Deadwood is by no means dull
Deadwood, South Dakota, is actually kind of a lively place.
Those visiting the town can drop in at Saloon No. 10, the site where Wild Bill Hickock — a legendary name in Western American history — was fatally shot while playing cards, reports Andy Mosher of Deadwood Alive, which among other things re-enacts 19th-century shootouts on Deadwood streets during summer, recalling it’s freewheeling past.
Hickock is buried in a local cemetery, while the watering hole where he was shot has many artifacts telling of its lengthy history. Mosher — who labels himself a city marshal and sports a marshal’s badge while promoting Deadwood to tourists — told a recent Travel South Dakota webinar that his community — which dates back to 1876 and was founded after gold was discovered in the area — has 4 museums, including one devoted to the brothels that were tolerated in the town from the latter 19th century well into the 20th century. But Mosher added the brothel museum doesn’t champion prostitution.
“They don’t condone it and they don’t condemn it,” he said, adding the museum allows visitors to form their own opinions on the vice.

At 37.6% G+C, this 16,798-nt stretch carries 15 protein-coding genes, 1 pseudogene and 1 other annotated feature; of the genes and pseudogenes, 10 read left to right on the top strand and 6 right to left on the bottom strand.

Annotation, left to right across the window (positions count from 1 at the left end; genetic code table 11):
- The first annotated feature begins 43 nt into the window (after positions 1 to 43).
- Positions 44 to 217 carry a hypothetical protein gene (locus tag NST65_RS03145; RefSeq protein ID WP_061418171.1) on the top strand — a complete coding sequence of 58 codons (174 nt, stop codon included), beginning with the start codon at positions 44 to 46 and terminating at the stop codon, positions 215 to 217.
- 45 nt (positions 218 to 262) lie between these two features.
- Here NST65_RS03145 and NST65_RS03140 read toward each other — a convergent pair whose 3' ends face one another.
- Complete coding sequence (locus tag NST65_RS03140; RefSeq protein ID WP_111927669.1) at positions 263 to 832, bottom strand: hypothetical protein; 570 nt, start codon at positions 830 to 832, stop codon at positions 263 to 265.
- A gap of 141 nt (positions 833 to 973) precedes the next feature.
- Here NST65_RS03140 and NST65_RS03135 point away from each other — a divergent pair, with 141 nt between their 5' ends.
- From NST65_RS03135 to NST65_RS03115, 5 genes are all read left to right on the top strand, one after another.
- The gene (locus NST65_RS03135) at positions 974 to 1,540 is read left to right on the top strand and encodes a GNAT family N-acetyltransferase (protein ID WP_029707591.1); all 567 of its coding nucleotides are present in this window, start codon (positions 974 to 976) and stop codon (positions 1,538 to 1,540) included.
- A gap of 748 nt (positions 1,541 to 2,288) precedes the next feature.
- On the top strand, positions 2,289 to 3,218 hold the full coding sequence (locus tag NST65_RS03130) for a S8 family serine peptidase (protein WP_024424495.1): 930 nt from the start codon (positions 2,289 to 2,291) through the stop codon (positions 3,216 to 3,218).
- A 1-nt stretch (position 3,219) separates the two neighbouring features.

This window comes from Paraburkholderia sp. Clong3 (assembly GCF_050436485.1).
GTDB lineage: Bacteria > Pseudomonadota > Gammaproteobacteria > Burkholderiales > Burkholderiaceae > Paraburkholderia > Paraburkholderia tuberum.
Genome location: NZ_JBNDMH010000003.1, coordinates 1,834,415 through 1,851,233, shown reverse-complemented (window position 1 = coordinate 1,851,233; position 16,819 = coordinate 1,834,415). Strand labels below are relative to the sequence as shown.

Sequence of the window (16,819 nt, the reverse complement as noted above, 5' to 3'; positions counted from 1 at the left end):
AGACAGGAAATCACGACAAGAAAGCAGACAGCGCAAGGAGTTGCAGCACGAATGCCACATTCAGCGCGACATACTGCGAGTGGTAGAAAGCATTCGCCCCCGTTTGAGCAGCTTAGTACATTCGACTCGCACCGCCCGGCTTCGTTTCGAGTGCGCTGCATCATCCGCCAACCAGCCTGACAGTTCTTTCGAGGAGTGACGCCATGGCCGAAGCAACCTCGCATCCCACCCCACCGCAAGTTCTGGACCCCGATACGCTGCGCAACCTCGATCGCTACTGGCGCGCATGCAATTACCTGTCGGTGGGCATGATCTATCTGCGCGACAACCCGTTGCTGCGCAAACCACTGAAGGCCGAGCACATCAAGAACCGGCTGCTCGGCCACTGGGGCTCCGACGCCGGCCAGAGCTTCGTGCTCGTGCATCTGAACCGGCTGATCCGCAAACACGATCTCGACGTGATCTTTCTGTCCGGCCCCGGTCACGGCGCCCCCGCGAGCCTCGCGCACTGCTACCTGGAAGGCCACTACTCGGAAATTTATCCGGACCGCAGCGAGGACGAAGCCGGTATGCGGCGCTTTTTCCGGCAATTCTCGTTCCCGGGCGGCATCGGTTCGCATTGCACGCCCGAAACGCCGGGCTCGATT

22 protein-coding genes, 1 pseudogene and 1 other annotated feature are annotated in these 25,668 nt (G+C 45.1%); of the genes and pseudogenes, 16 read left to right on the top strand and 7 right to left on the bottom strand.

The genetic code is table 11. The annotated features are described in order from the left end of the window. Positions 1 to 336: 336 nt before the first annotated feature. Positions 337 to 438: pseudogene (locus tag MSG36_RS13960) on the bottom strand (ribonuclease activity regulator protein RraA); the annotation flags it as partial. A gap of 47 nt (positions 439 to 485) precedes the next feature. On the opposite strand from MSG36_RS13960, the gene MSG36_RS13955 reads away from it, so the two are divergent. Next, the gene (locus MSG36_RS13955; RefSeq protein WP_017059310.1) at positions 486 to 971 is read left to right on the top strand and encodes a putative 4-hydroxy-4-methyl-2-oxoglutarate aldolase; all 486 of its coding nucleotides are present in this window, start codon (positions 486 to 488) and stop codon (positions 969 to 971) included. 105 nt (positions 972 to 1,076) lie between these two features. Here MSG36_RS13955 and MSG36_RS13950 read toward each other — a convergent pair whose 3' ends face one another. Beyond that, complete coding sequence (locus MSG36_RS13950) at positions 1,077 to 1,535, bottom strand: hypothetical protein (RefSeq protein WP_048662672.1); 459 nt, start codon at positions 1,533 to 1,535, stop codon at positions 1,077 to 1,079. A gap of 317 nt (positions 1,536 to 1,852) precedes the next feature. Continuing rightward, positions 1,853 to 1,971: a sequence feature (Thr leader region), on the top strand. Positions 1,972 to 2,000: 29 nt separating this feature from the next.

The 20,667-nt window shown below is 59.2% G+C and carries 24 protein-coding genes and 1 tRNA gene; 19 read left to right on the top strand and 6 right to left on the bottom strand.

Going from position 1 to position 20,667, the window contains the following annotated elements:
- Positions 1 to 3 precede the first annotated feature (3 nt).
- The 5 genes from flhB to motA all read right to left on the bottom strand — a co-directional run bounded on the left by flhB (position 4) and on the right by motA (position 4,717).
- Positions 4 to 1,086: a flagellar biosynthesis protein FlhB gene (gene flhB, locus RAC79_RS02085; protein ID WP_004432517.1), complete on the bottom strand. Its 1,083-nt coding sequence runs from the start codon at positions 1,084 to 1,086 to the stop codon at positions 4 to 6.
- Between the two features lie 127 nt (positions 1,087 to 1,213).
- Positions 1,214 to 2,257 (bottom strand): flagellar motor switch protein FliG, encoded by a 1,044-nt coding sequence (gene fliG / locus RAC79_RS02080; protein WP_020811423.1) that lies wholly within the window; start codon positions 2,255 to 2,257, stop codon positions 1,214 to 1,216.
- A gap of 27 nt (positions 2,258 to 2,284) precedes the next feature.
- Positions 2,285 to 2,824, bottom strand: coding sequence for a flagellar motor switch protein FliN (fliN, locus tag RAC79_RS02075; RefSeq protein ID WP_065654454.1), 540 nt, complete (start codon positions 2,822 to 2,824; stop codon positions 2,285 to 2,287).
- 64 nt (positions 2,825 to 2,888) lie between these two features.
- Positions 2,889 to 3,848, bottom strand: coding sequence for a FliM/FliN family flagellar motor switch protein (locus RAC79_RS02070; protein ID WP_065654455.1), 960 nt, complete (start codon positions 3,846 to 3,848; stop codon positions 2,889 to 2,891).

Mosher said Main Street has “anything you would want on your vacation,” including boutiques, restaurants and an abundance of saloons. Kyler Flock of Travel South Dakota said Deadwood can actually provide a family friendly vacation, and added that “during winter Deadwood does not slow down.”
Meanwhile, Ann Lesch said South Dakota history can also be viewed in smallish De Smet, home to the Laura Ingalls Homestead, which provides insights into those who homesteaded in the region long ago. Ingalls because a published author, with her books eventually inspiring the show Little House on the Prairie.
Lesch said summertime visitors can go on covered wagon rides around the large grounds, which have seen native Prairies grasses replanted. She said those on hand to welcome visitors will familiarize visitors with the homesteading lifestyle. “We talk about how people lived with less… They were very resourceful,” she said.
Lesch also said she and her colleagues will also tell visitors about the impact the homesteading movement had on native Americans, the area’s first inhabitants, adding they don’t gloss that over. Flock added those interested in native American culture can visit Chamberlain’s Akta Lakota Museum & Cultural Center, which deals with both the past and present.
Wildlife enthusiasts can visit Custer State Park, which serves as a sanctuary for bison, which Flock said may be the “iconic” American animal. The park is home to other animals, such as pronghorn antelope.